Medical Device Cybersecurity - 2023 Learnings and 2024 Expectations

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Axel Wirth
Axel Wirth

December 18, 2023

Medical Device Cybersecurity - 2023 Learnings and 2024 Expectations

The Medical Device Cybersecurity topic has now been 15 years in the making. Kevin Fu’s 2008 IEEE paper about his research into Pacemaker and ICD Cyber Risks can generally be considered the beginning of a long public discussion on this topic. Many of us have been “along for the ride” and have contributed to solving this pesky problem - yet, we also have felt at times that there is no or little progress made ... until now.

Working here at Medcrypt gives me the opportunity to interact with a select group of experts who truly live and breathe medical device cybersecurity. Over the course of their careers, these experts have written regulatory guidances, reviewed medical device 510(k)s, built products that solve the underlying security problems, and have published, presented, and educated on the topic. I took the opportunity to speak with Mike Kijewski, CEO, Vidya Murthy, COO, Seth Carmony, VP of Regulatory Strategy, and Naomi Schwartz, VP of Services and asked them to reflect on their experience on the topic and why 2023 felt like a breakthrough.

Mike points to the underlying root cause: “the shift of security responsibility from the network operators to the product developers, both via FDA guidance and the White House National Cybersecurity Strategy.” Seth adds that “market forces drive us to security maturity, period. Documented attacks, SEC, FDA, HDOs collectively exert market powers and force our industry from reactive to proactive security and to a state of reducing security debt rather than managing it.” Vidya further interprets these trends: “Prior to 2023, it always felt like the product security was ‘product security's problem.’ This year changed the game for everyone including IT, Regulatory, Quality, and C-Suites.”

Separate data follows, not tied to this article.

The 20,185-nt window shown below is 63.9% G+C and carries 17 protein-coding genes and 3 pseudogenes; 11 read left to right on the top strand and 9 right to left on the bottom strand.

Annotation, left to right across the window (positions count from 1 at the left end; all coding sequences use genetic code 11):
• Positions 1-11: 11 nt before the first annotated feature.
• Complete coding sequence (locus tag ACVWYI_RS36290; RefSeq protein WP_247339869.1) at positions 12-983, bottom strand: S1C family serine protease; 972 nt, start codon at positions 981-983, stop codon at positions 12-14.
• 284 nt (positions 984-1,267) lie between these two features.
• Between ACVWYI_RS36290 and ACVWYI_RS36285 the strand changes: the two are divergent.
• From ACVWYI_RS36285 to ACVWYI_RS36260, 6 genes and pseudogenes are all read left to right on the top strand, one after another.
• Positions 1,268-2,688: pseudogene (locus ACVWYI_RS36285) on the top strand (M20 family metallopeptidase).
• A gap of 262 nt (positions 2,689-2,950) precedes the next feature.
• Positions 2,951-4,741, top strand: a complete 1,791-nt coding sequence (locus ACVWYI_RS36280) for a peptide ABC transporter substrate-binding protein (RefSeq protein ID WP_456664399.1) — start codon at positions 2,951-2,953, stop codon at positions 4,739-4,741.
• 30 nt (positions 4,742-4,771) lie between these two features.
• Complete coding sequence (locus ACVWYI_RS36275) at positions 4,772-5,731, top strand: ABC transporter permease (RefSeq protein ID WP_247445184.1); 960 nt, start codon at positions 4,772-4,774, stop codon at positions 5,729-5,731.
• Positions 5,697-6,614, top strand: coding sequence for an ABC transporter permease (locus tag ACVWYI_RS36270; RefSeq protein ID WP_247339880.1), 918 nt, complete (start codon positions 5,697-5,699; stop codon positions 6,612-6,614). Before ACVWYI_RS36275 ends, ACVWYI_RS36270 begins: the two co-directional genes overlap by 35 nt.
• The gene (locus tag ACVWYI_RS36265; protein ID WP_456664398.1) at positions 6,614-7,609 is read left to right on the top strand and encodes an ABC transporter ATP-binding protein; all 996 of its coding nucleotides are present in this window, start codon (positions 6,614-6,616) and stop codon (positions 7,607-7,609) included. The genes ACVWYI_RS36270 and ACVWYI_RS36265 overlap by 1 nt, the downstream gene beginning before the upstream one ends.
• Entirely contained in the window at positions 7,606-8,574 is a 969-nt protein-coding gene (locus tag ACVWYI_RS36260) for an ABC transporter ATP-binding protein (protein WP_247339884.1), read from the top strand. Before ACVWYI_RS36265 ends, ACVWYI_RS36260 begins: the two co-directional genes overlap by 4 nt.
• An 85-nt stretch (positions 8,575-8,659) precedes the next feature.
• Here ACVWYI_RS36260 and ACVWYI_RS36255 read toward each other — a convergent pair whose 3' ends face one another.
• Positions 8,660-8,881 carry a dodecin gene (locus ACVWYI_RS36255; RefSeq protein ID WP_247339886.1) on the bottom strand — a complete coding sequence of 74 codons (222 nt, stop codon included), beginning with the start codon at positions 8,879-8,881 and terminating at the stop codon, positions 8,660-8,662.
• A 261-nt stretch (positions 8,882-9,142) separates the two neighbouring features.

Naomi summarizes: “Everyone who has been dragging their feet is now being forced to quit procrastinating. Not everyone is responding with full effort, but finally, everyone is starting to spin up on it.”

Having said that - was 2023 just a blip or can we expect this momentum to continue into 2024 and beyond?

Looking at observed behavior, Naomi thinks the momentum will continue: “we have seen a handful of big MDMs really shift gears and get much more focused on cybersecurity; we see a handful resist and start failing to get product cleared by FDA, then shift gears in response; we see a handful resist even harder and get warning letters or have major security events that make the news (both are already happening); we see mid-sized companies scrambling to catch up; we see new companies starting with secure-by-design - making them more attractive acquisition targets. But also, we will see a handful of companies tank and disappear for a number of reasons, cybersecurity being one of them.”

Seth looks at the big picture as cybersecurity is changing not only in the medical device space: “I think as I look to 2024 I believe there is a societal recognition that cybersecurity is essential to critical infrastructure and the market incentives, real and contrived, will continue to move us in the right direction. We now have a number of accelerators, such as new laws and regulations, that should be able to bend the trendline, and combined with technology enablers, such as AI, are expected to lead to a more secure and safer future.”

Looking at real-world data, Vidya concludes that “given the increase in ransomware incidents in health systems, security is no longer a nice-to-have. The reality is that attack vectors, relative to patient safety, do not discriminate. I believe going forward we will see defacto requirements from not just the regulators but also health systems that cannot be bypassed / deprioritized due to other emergent features or business requirements.”